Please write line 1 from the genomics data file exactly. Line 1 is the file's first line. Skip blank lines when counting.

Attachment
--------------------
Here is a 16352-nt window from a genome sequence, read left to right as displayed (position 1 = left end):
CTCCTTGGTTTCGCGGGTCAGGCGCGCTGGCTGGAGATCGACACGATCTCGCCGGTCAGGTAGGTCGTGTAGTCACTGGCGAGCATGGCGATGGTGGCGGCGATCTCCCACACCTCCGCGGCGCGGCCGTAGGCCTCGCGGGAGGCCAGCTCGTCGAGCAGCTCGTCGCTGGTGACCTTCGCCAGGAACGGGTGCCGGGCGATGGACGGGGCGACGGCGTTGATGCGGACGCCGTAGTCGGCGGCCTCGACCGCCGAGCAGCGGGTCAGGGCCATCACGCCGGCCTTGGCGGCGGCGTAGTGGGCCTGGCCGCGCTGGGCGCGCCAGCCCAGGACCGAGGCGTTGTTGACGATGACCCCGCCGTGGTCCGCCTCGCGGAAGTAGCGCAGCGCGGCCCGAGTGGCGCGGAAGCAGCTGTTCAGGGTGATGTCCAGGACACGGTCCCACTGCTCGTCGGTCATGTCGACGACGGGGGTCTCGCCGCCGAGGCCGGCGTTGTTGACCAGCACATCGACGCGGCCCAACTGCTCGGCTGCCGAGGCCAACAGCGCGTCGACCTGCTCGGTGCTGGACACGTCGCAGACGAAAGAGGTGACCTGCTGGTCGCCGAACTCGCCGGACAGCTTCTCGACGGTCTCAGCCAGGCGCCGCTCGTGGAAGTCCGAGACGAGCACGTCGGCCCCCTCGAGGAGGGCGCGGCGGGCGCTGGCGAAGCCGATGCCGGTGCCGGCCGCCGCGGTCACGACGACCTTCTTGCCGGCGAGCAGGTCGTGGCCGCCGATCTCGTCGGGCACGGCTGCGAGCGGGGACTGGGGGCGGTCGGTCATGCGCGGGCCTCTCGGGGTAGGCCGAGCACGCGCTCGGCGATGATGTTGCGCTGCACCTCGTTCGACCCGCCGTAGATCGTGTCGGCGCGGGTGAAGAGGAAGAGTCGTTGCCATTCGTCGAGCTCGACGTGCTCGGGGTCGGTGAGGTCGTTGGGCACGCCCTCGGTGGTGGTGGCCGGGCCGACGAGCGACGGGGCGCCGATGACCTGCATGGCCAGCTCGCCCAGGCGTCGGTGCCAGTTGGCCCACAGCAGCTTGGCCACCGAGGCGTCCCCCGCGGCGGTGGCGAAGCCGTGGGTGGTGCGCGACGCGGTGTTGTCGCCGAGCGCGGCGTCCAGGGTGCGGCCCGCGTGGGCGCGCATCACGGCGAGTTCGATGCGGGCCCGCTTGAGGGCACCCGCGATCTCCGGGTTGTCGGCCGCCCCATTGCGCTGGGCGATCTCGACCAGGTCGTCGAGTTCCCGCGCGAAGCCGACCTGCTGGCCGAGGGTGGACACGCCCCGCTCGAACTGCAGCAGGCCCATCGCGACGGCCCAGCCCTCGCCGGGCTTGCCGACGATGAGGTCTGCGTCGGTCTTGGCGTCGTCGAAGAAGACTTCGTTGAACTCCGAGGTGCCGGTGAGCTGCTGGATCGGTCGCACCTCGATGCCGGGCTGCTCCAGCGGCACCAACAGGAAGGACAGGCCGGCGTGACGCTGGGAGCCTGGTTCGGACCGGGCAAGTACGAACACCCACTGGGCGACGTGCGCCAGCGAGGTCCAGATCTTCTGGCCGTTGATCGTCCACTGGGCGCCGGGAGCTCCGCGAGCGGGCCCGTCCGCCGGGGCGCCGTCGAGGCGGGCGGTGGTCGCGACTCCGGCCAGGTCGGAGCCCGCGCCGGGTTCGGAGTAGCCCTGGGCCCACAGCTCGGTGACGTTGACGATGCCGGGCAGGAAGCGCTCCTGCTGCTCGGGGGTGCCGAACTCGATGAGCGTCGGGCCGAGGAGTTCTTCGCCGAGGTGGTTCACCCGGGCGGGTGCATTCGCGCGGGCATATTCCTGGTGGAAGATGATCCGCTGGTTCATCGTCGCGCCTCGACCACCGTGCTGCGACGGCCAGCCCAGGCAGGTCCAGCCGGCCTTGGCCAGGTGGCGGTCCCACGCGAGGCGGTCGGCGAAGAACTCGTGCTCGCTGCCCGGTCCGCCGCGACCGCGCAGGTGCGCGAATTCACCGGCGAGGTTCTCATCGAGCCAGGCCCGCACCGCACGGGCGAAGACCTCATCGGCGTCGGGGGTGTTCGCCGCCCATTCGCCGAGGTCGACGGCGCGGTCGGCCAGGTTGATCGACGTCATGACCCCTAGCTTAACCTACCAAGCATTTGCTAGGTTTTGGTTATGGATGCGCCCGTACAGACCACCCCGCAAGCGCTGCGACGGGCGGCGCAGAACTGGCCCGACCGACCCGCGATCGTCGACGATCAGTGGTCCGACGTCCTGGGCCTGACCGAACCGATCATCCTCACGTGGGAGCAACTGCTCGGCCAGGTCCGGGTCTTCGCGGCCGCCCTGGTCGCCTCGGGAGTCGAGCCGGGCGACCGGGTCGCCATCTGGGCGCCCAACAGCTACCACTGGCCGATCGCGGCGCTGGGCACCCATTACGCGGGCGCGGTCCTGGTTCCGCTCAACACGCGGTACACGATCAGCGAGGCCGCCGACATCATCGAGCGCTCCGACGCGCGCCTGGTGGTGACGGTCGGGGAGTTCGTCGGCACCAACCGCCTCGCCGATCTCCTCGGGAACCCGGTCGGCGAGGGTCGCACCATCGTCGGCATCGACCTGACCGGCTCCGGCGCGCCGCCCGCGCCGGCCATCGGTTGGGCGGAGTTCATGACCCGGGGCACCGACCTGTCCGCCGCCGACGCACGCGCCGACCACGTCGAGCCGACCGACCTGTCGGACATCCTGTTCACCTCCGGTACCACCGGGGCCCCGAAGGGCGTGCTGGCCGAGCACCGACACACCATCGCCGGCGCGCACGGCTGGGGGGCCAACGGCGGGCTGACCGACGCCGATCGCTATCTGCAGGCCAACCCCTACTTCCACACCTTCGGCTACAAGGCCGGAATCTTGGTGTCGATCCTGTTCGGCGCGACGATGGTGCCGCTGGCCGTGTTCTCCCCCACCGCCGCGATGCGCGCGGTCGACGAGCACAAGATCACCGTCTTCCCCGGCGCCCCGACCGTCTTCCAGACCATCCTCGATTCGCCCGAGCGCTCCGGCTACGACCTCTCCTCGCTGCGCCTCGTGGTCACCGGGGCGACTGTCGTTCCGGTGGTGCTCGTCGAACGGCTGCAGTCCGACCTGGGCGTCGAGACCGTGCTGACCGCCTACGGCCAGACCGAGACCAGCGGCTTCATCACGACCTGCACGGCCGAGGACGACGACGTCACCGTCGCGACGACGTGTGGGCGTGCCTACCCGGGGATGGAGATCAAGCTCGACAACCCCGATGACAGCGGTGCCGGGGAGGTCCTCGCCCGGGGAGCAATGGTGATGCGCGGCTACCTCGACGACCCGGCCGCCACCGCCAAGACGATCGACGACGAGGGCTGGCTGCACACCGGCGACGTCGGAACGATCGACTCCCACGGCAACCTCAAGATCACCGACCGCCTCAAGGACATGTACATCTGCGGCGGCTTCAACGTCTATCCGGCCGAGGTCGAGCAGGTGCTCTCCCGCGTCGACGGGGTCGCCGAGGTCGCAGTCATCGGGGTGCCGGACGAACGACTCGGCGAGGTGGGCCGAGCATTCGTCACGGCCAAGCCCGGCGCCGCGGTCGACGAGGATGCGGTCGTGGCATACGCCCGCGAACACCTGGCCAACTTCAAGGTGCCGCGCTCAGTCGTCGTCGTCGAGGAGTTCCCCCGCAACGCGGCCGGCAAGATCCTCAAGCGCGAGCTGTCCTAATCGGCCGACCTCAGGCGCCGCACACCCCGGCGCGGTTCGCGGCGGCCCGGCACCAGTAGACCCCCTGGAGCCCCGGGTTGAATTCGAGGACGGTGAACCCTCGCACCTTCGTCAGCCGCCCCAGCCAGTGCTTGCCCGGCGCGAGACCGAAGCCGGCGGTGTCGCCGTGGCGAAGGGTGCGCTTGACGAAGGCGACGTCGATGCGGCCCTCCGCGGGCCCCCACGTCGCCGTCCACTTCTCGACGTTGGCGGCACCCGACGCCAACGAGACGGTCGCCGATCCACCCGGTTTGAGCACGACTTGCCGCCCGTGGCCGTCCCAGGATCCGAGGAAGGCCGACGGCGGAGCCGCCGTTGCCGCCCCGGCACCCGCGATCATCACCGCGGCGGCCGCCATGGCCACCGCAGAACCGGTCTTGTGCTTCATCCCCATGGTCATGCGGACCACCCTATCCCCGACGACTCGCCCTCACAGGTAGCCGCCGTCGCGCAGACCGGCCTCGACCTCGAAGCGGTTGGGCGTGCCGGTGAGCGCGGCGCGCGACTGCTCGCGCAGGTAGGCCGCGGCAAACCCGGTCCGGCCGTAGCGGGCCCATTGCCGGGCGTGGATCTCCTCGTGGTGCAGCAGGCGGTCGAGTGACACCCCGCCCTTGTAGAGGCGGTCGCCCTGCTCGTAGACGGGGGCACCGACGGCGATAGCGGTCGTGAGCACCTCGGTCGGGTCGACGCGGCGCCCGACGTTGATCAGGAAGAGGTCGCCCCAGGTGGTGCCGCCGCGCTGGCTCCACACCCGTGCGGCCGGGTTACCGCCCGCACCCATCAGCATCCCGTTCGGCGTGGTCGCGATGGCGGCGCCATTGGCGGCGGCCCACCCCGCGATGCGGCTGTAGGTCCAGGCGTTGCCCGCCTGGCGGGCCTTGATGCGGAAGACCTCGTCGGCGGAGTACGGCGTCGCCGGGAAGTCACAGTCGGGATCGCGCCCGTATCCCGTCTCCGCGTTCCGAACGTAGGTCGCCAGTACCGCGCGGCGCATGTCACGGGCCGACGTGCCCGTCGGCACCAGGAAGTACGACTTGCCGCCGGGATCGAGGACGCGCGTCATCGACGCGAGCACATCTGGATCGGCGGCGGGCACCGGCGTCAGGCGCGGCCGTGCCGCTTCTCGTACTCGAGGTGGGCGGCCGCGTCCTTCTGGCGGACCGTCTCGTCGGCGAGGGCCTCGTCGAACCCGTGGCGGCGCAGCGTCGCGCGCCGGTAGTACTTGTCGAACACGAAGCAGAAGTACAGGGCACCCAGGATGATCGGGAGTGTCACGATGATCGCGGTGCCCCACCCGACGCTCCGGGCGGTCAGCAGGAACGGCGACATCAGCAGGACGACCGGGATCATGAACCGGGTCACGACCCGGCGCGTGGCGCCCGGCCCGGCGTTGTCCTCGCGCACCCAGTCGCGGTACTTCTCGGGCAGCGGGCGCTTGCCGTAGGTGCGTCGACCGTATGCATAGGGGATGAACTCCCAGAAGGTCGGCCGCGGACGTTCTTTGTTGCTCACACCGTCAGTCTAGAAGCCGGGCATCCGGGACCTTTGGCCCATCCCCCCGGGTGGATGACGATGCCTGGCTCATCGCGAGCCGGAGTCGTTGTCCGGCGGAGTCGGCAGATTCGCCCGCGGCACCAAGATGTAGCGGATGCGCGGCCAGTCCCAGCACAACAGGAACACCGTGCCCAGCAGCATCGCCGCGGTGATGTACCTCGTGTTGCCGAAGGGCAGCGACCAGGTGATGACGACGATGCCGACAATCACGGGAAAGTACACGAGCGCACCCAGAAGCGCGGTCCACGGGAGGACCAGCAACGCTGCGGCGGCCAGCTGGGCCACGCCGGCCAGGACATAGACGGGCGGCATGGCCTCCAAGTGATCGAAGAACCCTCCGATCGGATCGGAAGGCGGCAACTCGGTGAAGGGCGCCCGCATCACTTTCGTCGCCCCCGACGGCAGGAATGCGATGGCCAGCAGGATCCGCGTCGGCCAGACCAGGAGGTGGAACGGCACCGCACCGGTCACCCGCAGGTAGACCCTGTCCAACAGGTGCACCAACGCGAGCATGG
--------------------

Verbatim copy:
Here is a 16352-nt window from a genome sequence, read left to right as displayed (position 1 = left end):